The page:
Assassin’s Creed Unity: it’s time for a change

Assassin’s Creed Unity: it’s time for a change

Assassin’s Creed Unity is heading back to the setting it’s most comfortable with – Europe. The series has visited Europe before with Assassin’s Creed II set in Italy, but the newest game takes place in Paris, France during the French Revolution. Rather than jump to an entirely new setting to explore new possibilities in free running or combat then, Ubisoft is heading back to familiar ground.

On top of that, the main protagonists of the series’ main games are all too familiar: all male, of mainly European descent. The only time minorities have been playable  was in Assassin’s Creed III: Liberation and DLC for Assassin’s Creed IV: Black Flag.

Default player

After Black Flag, Ubisoft had the chance to jump to a place that has been mentioned in the expanded universe, but never properly in a game: Asia.

Instead, the company is playing it safe by once again using Europe. This isn’t a complaint about the graphics or overall gameplay, this is more of an interrogation asking why Ubisoft isn’t willing to jump to a new locale.

My history with Assassin’s Creed

When Ubisoft originally showed off Assassin’s Creed back in 2007 for PlayStation 3 and Xbox 360, I only gave it a passing glance. I did find the setting of the game during the Third Crusade, as well as Altaïr Ibn-La’Ahad as the protagonist, interesting. My first experience with the series was Assassin’s Creed II and Ezio Auditore da Firenze.

Assassin's Creed II

Even though Desmond Miles plays a connected protagonist throughout the series, I found the characterization of Ezio to be interesting and nuanced throughout his personal trilogy during the Renaissance. I skipped Assassin’s Creed III as I felt that Ubisoft wasn’t doing much different with the gameplay. Even though the setting of Colonial America sounded interesting, the core of the game remained the same. Moving away from big cities into the wilderness required free-roaming to be polished for forests.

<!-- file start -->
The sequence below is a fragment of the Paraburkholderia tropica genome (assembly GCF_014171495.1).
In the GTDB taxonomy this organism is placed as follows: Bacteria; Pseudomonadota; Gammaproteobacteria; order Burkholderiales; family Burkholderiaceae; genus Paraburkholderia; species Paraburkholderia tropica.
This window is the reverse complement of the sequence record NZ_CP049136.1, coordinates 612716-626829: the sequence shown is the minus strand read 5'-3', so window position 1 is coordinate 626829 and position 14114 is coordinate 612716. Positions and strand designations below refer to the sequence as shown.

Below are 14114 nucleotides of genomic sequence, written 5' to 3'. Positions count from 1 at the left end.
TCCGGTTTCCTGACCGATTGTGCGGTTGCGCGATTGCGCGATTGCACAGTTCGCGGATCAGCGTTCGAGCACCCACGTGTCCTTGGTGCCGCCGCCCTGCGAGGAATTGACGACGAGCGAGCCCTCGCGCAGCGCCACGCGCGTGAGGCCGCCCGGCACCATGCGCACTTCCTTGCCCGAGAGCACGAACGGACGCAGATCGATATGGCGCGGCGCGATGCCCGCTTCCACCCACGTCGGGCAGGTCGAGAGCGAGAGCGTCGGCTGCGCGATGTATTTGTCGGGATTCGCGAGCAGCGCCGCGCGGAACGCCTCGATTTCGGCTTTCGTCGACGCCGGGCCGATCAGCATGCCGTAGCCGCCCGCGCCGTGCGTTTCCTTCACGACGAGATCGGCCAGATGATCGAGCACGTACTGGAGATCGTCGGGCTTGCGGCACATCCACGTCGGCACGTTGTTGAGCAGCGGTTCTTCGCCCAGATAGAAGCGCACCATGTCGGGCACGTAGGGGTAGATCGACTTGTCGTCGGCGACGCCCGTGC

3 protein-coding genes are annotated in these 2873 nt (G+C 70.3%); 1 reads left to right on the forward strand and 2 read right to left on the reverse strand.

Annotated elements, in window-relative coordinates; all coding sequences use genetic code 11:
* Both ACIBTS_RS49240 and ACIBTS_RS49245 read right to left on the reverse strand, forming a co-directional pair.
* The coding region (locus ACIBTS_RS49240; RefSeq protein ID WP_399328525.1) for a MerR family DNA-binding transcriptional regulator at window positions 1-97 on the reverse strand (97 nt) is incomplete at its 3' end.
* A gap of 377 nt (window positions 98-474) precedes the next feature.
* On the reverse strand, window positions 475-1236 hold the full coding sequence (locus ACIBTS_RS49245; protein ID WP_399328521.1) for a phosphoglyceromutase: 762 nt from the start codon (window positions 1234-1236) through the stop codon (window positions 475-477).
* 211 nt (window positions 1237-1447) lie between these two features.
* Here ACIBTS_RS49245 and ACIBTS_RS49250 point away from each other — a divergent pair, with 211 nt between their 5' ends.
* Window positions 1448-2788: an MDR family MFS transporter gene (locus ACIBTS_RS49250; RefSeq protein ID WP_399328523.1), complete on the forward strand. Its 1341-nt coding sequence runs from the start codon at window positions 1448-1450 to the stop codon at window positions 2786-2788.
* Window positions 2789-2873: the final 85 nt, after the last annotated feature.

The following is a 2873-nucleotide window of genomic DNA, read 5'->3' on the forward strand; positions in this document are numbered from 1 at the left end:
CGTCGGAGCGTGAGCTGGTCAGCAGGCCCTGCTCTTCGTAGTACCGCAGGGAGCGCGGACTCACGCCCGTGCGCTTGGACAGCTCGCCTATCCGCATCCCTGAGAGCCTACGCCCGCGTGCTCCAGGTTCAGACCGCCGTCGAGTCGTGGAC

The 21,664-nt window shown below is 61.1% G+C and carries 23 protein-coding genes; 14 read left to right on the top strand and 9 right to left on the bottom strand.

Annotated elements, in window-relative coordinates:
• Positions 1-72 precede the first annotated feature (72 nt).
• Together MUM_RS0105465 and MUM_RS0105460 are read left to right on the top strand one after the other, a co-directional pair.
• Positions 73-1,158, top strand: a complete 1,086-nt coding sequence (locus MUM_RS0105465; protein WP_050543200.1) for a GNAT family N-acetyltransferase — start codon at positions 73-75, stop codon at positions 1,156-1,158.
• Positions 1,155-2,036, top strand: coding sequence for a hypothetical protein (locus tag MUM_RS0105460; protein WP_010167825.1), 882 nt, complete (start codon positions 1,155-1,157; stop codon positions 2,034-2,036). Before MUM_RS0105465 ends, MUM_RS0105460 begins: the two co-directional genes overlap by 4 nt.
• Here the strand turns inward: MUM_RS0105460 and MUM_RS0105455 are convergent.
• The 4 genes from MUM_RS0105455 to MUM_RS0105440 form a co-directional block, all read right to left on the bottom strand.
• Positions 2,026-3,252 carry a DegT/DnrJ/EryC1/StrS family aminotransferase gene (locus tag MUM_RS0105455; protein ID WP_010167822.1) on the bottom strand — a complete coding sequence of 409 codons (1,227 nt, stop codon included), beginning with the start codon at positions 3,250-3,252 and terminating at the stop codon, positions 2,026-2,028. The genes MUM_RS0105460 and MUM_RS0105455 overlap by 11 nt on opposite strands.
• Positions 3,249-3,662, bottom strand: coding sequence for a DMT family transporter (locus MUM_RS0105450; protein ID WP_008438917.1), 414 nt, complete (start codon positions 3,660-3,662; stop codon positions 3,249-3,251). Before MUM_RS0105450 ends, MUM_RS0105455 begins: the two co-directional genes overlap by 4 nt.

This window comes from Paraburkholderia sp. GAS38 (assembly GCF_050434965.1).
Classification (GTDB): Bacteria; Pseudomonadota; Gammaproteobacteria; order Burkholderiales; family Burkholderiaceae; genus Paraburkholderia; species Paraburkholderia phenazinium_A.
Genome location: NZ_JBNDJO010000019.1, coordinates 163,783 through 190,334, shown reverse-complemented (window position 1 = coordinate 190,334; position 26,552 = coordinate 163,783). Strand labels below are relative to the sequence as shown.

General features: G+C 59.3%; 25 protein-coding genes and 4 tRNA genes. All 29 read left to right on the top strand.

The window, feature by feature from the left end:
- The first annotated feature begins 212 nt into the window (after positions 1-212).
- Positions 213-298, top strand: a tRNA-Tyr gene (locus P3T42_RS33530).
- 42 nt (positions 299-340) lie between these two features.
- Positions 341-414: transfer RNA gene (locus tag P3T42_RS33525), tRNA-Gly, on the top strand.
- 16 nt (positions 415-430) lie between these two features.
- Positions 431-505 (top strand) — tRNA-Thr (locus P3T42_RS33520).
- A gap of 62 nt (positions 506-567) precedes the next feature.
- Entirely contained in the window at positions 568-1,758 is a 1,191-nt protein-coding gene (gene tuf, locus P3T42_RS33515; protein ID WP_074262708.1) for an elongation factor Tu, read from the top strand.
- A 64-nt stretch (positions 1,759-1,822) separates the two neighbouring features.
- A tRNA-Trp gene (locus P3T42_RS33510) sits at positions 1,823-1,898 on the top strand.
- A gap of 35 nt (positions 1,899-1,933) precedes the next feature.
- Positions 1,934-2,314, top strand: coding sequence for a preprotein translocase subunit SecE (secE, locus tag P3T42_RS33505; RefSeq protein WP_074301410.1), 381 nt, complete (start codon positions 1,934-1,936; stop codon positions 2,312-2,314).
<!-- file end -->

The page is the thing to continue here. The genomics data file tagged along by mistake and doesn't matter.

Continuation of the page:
Assassin's Creed III

Assassin’s Creed IV: Black Flag wasn’t even on my list of games when I got the PlayStation 4, but Amazon offered it as a free purchase. I found gameplay to be a combination of  acceptable and annoying on land, but enjoyable when sailing. The problem again was that it didn’t feel different from Assassin’s Creed II other than the setting, along with my decision to forgo being a pirate and turning into an amazing spear fisherman.

Assassin's Creed IV Black Flag

Now we have Assassin’s Creed Unity.

Rinse, Recycle, Repeat

I can’t fault Ubisoft from a business sense for rehashing familiar environments. Assassin’s Creed III and Assassin’s Creed IV: Black Flag had a different feel with a greater emphasis on wilderness and the open sea. These games had a huge chance to surprise fans of the series by jumping into an entirely new arena and historical setting.